In the world of engineering, new developments carry both a risk of success or failure. Consequently, developers have to test new milestones before releasing them to clients. A load test is one of them. It falls under a bigger bracket called performance testing. It is aimed at testing the success of systems such as a computer or its applications, a network, a peripheral, or a server.
Any new development comes with the system’s specifications such as the speed limit, a maximum number of simultaneous users, etc. A load test will subject the system to these limits, and the developer gets to observe how the system behaves, according to LoadTesting. As a result, he can release the development in the market, or make a few corrections or totally scrap off the idea.
Another often confusing term is stress testing. Simply put, with stress testing, the aim is to see how far your system continues in operation after being subjected to extreme conditions. Whereas with load testing, the objective is to identify how much work the system can handle before failure.
Approach To Load Testing
There are two primary ways to apply load testing;
• Endurance testing (also known as longevity testing) – Investigates a system’s ability to withstand constant workload for long. Note that the workload here is moderate not extreme.
• Volume testing- The system is subjected to heavy workload but only for a short time.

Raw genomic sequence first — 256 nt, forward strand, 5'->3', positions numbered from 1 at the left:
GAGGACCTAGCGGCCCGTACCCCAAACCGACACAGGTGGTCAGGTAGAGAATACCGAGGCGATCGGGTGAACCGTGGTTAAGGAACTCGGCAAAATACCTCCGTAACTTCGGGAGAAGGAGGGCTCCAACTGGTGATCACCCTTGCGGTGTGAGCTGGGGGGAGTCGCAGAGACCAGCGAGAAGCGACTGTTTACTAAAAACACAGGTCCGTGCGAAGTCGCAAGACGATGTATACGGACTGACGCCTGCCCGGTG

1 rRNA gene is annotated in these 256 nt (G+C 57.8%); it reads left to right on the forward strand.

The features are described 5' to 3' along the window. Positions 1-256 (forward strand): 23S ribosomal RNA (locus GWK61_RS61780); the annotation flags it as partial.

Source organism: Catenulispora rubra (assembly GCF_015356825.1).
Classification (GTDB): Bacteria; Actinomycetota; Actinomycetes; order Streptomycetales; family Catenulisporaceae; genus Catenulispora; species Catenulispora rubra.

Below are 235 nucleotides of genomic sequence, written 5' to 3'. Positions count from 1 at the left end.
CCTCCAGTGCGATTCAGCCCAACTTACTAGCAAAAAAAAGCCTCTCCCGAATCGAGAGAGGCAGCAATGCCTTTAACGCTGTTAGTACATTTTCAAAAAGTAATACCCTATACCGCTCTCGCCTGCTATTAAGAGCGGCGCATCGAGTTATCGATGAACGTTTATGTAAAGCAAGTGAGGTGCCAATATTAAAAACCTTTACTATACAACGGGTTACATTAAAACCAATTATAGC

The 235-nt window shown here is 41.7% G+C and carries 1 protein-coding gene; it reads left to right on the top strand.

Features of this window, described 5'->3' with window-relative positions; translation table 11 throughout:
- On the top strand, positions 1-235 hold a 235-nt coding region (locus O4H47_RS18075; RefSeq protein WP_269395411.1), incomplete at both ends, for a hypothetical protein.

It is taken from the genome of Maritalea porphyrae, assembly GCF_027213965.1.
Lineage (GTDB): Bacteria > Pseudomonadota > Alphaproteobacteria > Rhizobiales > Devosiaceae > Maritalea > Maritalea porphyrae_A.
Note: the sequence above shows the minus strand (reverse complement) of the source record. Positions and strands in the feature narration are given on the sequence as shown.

With the above tests, the developer can identify the system’s component limitations, bugs, and bottlenecks.
Some popular tools you can use are:
A Practical Example
John, a software engineer, develops a new app ABC designed to help users shop online. Ideally, John should specify how many users the app can handle simultaneously. To test if his development works as per the specifications, John needs to run multiple programs on this app. The concept behind this is that while customers are shopping, cashiers are releasing invoices. Consequently, the store assistants are packing orders received from the orders department.
Another relevant test would be to redirect a significant amount of traffic to this app. In the real world, customers will be engaging this app for several reasons such as requests for quotations, complaining about the products bought, etc.
App ABC will either handle the load smoothly or give errors or the worst case scenario crash. Depending on how the app reacts, John will now develop solutions, test the app again until he is confident of his development. Only then should he release the app to his client.